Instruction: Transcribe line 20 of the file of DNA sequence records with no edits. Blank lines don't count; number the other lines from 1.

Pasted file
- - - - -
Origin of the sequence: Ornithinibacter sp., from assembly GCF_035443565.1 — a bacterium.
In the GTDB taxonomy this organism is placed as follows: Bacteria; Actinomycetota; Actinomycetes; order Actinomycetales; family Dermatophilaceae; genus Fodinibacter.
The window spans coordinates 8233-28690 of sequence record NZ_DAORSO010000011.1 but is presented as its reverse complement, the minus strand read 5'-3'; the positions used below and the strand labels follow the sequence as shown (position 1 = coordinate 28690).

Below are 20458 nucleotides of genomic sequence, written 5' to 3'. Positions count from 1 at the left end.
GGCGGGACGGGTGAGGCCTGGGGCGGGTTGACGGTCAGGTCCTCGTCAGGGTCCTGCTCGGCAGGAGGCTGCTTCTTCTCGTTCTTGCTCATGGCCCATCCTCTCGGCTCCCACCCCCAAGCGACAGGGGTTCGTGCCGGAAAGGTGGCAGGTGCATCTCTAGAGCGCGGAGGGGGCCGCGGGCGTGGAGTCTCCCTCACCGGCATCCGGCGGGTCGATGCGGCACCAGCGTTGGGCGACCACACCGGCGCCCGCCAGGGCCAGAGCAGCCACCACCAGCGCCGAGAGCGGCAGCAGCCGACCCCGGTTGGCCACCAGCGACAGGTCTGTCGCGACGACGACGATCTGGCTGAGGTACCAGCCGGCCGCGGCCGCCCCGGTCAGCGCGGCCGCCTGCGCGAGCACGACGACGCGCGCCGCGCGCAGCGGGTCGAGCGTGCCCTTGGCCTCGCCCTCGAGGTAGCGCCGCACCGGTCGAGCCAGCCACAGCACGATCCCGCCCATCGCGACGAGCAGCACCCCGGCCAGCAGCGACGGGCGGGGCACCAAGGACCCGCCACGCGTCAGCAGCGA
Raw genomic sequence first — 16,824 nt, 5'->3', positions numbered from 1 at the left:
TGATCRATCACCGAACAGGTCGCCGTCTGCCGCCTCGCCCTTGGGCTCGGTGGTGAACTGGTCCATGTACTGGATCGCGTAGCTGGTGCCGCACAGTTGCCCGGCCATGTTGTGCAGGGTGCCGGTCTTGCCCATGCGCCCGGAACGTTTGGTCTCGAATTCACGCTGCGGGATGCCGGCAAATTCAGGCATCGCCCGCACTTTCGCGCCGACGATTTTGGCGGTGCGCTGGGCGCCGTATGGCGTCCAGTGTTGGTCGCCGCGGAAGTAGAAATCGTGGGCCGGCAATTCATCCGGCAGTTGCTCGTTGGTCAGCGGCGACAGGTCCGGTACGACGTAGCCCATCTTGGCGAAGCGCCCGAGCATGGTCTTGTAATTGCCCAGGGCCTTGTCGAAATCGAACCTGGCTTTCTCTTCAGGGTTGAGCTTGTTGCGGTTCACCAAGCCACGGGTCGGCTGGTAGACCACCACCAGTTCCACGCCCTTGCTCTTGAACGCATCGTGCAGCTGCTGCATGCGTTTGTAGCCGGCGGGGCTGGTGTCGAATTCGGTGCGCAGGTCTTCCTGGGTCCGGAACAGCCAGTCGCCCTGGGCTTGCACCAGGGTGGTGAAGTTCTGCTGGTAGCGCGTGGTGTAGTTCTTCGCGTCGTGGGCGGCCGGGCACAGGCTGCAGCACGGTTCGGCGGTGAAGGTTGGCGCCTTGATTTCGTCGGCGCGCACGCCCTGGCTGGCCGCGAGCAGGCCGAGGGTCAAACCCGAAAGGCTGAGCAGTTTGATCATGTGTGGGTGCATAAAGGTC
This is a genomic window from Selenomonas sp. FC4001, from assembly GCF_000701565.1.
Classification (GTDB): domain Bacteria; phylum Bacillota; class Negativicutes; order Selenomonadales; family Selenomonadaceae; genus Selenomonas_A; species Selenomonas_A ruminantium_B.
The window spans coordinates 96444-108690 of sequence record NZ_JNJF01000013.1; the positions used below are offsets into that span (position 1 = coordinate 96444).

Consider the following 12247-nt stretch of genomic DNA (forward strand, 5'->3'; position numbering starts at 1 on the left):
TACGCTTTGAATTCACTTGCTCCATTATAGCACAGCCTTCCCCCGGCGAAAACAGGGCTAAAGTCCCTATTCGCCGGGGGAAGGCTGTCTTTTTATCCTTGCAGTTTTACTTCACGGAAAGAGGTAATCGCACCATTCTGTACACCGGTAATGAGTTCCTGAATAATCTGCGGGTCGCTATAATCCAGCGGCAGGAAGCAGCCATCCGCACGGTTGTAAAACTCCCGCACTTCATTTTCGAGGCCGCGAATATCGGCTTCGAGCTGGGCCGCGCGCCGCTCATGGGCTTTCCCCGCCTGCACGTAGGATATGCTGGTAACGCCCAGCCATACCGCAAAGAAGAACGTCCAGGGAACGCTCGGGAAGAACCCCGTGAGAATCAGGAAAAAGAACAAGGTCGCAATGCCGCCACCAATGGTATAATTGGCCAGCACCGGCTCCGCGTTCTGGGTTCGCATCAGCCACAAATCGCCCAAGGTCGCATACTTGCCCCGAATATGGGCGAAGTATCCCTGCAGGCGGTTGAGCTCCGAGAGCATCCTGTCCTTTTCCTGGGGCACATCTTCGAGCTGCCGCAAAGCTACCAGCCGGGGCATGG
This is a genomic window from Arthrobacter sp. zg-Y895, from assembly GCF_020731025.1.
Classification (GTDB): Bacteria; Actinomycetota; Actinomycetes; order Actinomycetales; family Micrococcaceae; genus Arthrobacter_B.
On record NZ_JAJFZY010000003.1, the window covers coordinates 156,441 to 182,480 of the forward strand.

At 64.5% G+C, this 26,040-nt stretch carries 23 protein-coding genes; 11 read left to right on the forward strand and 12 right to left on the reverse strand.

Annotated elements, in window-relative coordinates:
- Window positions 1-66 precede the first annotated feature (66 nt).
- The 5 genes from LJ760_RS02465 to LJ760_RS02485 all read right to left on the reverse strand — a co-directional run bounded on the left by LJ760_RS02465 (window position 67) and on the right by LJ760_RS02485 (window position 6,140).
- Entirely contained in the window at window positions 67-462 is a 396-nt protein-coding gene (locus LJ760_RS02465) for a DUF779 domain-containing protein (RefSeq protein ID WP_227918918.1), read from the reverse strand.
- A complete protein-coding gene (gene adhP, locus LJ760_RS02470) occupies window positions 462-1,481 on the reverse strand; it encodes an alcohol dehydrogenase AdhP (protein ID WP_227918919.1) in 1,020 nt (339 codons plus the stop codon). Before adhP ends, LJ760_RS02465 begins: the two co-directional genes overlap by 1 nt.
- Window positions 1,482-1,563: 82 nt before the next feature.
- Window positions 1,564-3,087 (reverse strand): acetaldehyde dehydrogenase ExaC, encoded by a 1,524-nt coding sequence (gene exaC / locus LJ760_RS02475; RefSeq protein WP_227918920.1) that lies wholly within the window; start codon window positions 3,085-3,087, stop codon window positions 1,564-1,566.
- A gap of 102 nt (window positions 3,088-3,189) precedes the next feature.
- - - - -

- Entirely contained in the window at window positions 67-462 is a 396-nt protein-coding gene (locus LJ760_RS02465) for a DUF779 domain-containing protein (RefSeq protein ID WP_227918918.1), read from the reverse strand.